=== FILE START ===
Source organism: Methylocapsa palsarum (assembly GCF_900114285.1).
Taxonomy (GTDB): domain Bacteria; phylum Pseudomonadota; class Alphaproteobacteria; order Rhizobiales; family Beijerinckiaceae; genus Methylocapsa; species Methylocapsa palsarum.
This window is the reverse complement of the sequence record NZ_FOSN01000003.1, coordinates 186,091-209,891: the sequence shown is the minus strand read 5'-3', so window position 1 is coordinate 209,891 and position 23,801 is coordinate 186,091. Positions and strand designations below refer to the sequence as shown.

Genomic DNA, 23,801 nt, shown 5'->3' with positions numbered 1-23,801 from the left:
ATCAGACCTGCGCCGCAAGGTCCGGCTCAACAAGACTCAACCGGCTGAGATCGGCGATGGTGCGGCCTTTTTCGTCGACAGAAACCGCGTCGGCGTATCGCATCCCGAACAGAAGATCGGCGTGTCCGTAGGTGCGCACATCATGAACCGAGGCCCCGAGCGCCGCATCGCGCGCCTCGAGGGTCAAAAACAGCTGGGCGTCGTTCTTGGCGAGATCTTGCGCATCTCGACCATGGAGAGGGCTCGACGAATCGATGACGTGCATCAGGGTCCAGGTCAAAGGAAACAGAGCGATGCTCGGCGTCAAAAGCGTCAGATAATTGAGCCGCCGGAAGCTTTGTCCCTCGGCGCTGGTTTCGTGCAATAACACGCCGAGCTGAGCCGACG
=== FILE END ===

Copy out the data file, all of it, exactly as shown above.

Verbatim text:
Source organism: Methylocapsa palsarum (assembly GCF_900114285.1).
Taxonomy (GTDB): domain Bacteria; phylum Pseudomonadota; class Alphaproteobacteria; order Rhizobiales; family Beijerinckiaceae; genus Methylocapsa; species Methylocapsa palsarum.
This window is the reverse complement of the sequence record NZ_FOSN01000003.1, coordinates 186,091-209,891: the sequence shown is the minus strand read 5'-3', so window position 1 is coordinate 209,891 and position 23,801 is coordinate 186,091. Positions and strand designations below refer to the sequence as shown.

Genomic DNA, 23,801 nt, shown 5'->3' with positions numbered 1-23,801 from the left:
ATCAGACCTGCGCCGCAAGGTCCGGCTCAACAAGACTCAACCGGCTGAGATCGGCGATGGTGCGGCCTTTTTCGTCGACAGAAACCGCGTCGGCGTATCGCATCCCGAACAGAAGATCGGCGTGTCCGTAGGTGCGCACATCATGAACCGAGGCCCCGAGCGCCGCATCGCGCGCCTCGAGGGTCAAAAACAGCTGGGCGTCGTTCTTGGCGAGATCTTGCGCATCTCGACCATGGAGAGGGCTCGACGAATCGATGACGTGCATCAGGGTCCAGGTCAAAGGAAACAGAGCGATGCTCGGCGTCAAAAGCGTCAGATAATTGAGCCGCCGGAAGCTTTGTCCCTCGGCGCTGGTTTCGTGCAATAACACGCCGAGCTGAGCCGACG